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I am confused regarding the Design Assurance Level (DAL) of aircraft engines. I attended a seminar in which the speaker mentioned aircraft engines as being DAL level B; when we asked about it, he answered that it's not required by the FAA to have two engines running because an aircraft is capable of flying with only one engine. Hence, it's classified as DAL level B.

If I'm not wrong, the FAA states that an commercial aircraft should be able to fly with one engine with for at least 1.5 to 2 hours. So was the speaker right about the DAL classification?

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    $\begingroup$ From reading the wikipedia article, it looks like DO-178B only applies to software. So when you ask this question, do you mean the mechanical components of the engine? Or can we safely assume you mean the software components controlling the engine? $\endgroup$ – Jay Carr Dec 16 '16 at 14:46
  • $\begingroup$ I'm assuming this is applying to the software, as that is what is assigned a DAL by the manufacturer (and accepted by the FAA) during the DO-178B/C process. $\endgroup$ – selectstriker2 Dec 23 '16 at 18:14
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DAL started in the software world with DO-178, but it has been extended to the entire development process. This is documented in ARP4754A Guidelines For Development Of Civil Aircraft and Systems and ARP4761 Guidelines and Methods for Conducting the Safety Assessment Process on Civil Airborne Systems and Equipment.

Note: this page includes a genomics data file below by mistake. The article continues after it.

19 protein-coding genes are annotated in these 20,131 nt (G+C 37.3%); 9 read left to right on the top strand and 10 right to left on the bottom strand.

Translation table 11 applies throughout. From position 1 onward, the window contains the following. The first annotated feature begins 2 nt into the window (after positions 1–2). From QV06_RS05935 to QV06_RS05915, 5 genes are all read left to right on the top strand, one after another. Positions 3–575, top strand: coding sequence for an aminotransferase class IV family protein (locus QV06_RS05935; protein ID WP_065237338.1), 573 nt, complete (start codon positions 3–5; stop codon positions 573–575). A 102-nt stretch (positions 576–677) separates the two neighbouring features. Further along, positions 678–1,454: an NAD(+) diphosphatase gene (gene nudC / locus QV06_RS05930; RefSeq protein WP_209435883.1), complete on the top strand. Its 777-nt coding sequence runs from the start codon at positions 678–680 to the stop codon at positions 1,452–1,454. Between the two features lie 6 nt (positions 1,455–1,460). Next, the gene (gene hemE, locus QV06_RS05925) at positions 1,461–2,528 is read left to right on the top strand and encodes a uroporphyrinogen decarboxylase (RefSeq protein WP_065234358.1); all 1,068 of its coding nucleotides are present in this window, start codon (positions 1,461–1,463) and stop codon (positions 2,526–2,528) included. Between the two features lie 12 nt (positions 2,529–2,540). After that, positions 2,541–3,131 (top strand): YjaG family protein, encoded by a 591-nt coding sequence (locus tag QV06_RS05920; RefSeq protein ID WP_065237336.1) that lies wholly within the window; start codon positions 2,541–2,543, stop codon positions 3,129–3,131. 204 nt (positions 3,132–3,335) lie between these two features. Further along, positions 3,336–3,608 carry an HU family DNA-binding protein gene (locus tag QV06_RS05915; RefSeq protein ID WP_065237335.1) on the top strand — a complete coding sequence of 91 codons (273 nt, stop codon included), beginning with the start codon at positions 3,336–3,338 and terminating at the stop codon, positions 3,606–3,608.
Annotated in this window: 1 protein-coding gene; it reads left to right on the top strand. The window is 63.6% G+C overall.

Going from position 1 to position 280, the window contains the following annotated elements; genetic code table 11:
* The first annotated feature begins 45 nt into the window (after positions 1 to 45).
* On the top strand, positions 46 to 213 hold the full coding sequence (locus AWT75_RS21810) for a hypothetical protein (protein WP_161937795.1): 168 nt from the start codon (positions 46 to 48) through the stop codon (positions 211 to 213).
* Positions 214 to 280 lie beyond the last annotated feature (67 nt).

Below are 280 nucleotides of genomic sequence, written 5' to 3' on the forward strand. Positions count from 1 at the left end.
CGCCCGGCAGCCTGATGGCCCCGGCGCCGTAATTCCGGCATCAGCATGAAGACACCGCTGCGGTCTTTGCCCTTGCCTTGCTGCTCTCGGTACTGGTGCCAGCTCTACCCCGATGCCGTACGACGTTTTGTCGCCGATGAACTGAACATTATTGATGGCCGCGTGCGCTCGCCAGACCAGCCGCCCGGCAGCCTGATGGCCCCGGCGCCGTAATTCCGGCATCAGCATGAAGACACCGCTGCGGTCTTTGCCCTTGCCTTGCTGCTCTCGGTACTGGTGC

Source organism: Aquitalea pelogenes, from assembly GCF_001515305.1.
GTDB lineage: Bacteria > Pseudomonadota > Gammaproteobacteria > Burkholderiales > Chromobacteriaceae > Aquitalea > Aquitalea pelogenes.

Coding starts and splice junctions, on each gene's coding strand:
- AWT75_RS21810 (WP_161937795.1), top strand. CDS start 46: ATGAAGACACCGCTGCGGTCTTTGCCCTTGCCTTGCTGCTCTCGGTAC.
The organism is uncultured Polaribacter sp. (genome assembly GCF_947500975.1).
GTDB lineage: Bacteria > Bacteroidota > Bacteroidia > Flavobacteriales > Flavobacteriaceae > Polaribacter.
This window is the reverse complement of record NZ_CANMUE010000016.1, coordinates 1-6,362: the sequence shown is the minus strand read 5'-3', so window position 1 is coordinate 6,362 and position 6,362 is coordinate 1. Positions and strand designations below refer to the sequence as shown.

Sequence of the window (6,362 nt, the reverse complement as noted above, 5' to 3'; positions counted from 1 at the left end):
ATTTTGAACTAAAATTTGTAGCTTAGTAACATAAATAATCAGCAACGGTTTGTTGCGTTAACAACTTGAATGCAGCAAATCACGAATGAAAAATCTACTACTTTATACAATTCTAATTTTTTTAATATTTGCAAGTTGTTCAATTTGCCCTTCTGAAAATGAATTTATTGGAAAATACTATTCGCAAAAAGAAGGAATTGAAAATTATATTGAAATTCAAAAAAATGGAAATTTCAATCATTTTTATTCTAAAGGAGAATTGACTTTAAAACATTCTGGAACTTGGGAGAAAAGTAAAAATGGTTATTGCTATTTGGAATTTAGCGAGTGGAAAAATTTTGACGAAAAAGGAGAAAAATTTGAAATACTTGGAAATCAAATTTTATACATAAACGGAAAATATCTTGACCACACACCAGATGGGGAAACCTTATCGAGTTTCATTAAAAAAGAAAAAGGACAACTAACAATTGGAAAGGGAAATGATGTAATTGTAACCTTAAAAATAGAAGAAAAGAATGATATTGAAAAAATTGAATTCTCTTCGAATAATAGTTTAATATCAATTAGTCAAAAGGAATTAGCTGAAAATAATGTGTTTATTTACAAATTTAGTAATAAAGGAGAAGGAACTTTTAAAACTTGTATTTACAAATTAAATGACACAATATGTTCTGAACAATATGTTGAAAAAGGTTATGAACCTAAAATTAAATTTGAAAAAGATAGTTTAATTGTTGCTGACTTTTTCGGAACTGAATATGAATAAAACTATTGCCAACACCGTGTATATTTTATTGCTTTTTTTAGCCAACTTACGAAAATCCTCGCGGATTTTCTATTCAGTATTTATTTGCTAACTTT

But to the direct question, 14 CFR 33.75 Safety Analysis, describes the safety levels required for the engine. Matching the wording there

(3) The applicant must show that hazardous engine effects are predicted to occur at a rate not in excess of that defined as extremely remote (probability range of 10−7 to 10−9 per engine flight hour).

with ARP4761, it is describing DAL B. So I would have to agree with the speaker.

But I will offer one point of personal experience which is that one FAA certification officer insisted the DAL for the FADEC software should be DAL A. The argument is that a common mode fault in the FADEC software could result in simultaneous loss of both engines.

One other fine point of certification is that complying with Part 33 allows you to get a Type Certificate for the engine. That doesn't mean it meets all the requirements necessary to allow an aircraft with that engine installed receive an aircraft Type Certificate (under Parts 23 or 25).

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Assuming a two engine aircraft, this is wrong. While the FHA (see SAE ARP 4761) may have a case that says the loss of one engine is Major (Part 25 DAL C) The FHA should also have a case that says loss of both is Catastrophic (Part 25 DAL A). Catastrophic requires DAL A or two things that are DAL B that are dissimilar. Or rather, two things that use a dissimilar development assurance process, see SAE ARP 4754A. Since the fine folks that make the FADEC are not going to do that, you are left with DAL A.

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  • $\begingroup$ I think you will find that quite a few FADEC's are DAL B. $\endgroup$ – selectstriker2 Oct 25 '18 at 14:31

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